Many foreign firms are ditching US deals amid Trump scrutiny

Chinese investments in critical, sensitive technology has been probed and essentially discouraged by Washington.

    Among other inquiries, the Committee on Foreign Investment in the United States (CFIUS) has started a national security investigation of social media app TikTok [Justin Sullivan/Getty/AFP]
    Among other inquiries, the Committee on Foreign Investment in the United States (CFIUS) has started a national security investigation of social media app TikTok [Justin Sullivan/Getty/AFP]

    An increasing number of overseas companies investigated by United States authorities for national security concerns have abandoned investments in the US since President Donald Trump took office, a report showed on Friday, signaling headwinds for key sources of funding for American companies.

    The report, released by the Committee on Foreign Investment in the United States (CFIUS), shows that foreign companies abandoned roughly 14 percent of US investments that were investigated by CFIUS in 2017 "in light of CFIUS-related national security concerns".

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    In 2018, that figure was 11 percent - which is up sharply up from the period immediately before Trump took office. About 4 or 5 percent of such transactions probed by the committee were dropped annually from 2014 to 2016, the report showed.

    The interagency committee, led by the Department of the Treasury, reviews foreign investment in the US for national security issues.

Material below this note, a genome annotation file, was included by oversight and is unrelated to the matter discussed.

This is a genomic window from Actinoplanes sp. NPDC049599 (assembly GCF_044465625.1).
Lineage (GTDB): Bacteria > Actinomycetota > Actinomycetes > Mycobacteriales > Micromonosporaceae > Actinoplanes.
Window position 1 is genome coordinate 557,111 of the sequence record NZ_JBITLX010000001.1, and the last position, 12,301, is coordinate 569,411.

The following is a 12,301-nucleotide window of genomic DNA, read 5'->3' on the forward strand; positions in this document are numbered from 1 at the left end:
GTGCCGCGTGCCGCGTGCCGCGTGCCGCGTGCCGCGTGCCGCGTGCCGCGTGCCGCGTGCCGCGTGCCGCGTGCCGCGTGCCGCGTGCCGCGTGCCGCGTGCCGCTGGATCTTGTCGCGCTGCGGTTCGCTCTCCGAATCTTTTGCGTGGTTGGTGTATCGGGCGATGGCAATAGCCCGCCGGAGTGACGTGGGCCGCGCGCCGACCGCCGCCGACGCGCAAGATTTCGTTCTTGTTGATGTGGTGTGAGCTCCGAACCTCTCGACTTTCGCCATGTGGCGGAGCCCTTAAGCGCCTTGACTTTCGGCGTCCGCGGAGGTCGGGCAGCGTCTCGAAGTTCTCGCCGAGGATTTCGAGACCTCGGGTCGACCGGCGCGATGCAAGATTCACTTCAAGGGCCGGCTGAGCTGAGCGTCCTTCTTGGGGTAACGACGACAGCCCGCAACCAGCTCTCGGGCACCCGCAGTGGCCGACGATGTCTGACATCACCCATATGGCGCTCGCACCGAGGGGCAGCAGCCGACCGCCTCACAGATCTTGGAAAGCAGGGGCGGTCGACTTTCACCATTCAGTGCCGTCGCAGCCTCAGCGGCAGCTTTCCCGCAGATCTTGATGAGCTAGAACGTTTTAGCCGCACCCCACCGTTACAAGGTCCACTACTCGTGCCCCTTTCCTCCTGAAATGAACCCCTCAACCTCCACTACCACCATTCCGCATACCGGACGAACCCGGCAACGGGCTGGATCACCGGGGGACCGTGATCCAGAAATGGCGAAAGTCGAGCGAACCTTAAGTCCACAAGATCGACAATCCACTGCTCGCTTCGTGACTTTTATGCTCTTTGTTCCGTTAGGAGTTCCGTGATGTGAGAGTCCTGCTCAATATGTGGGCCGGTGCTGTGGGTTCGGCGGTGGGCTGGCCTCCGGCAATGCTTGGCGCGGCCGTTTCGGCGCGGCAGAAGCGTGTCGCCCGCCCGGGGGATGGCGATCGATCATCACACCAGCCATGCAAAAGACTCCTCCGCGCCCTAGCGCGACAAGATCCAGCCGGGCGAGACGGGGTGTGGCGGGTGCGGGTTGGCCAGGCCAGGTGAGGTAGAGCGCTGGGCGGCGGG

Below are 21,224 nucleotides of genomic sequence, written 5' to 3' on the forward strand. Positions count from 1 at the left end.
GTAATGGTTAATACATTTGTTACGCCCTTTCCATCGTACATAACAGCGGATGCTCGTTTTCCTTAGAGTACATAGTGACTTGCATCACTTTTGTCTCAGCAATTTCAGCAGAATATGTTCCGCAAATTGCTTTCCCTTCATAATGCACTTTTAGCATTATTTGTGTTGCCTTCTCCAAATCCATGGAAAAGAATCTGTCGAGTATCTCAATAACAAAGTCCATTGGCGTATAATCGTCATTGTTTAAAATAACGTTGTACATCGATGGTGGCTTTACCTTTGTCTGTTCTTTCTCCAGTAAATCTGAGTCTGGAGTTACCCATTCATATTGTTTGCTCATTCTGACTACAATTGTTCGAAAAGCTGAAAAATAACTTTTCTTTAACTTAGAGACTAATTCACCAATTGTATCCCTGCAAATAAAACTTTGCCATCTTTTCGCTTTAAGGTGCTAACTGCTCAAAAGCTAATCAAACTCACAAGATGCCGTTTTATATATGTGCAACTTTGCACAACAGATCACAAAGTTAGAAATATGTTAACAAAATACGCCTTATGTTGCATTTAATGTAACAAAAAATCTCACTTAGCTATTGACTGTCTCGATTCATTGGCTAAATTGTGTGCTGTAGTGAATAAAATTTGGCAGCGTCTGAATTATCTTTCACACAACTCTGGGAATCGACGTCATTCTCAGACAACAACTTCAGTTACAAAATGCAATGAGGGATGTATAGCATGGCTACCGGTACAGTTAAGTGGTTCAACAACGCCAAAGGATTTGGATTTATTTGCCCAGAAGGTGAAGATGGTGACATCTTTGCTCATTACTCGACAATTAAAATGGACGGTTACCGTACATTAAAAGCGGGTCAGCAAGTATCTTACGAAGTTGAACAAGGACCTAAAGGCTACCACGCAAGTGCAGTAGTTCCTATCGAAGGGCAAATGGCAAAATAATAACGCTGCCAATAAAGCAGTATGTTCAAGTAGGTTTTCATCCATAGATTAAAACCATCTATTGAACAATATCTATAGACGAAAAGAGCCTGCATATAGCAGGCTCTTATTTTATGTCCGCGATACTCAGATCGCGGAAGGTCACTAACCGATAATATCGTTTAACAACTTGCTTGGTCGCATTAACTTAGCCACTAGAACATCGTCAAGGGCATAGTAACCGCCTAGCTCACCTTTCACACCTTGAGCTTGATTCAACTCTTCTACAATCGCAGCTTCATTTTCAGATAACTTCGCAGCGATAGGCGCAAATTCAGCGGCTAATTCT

The data does not identify the national origin of the companies or buyers who abandoned their investments. But attorneys who handle CFIUS cases said many are probably companies from China caught in a Trump administration campaign to stymie their efforts to acquire sensitive US technology.

    "It means that CFIUS is a problem, it is an obstacle to engaging in foreign direct investment in the United States," said Josh Gruenspecht, a Washington lawyer focusing on CFIUS at Wilson Sonsini, noting that the uptick in abandoned deals reflected a "changing mindset" about Chinese transactions.

    Farhad Jalinous, a lawyer at White and Case, agreed that "there was a shift in judgment as to whether national security risks, in particular with respect to Chinese transactions, can be adequately mitigated."

    But Chinese investment has sunk in the US, as the Trump administration has beefed up oversight of foreign investment in key sectors, from critical technology to sensitive personal data and real estate, to keep China from delving into certain industries.

    Last month, US Senator Marco Rubio said he would ask CFIUS to review TikTok owner Beijing ByteDance Technology Co's acquisition of Musical.ly.

    A senior Treasury official, however, said it was hard to draw conclusions from the rise in abandoned deals. "It could be very well for commercial reasons ... There could be, in one year from the next, a greater percent of cases where the committee identified risks that couldn't be mitigated and the parties chose to abandon the transaction," the official said.

    A law approved last year, known as FIRRMA, expanded the powers of CFIUS to probe transactions previously excluded from its purview, including attempts by foreigners to purchase non-controlling stakes in US companies. It also instituted mandatory filing requirements for particular transactions.

    Before those laws were passed, China accounted for the most investments in critical technology in the 2016-2017 period, blowing past Canada, the United Kingdom and France to account for more than a fifth of the total for that period, the report shows.

    Meanwhile, the number of Chinese transactions rose from just 29 in 2015 to 60 in 2017.

    The data showed the proportion of deals that CFIUS decided to investigate doubled between 2014 to 2018.

    SOURCE: Reuters news agency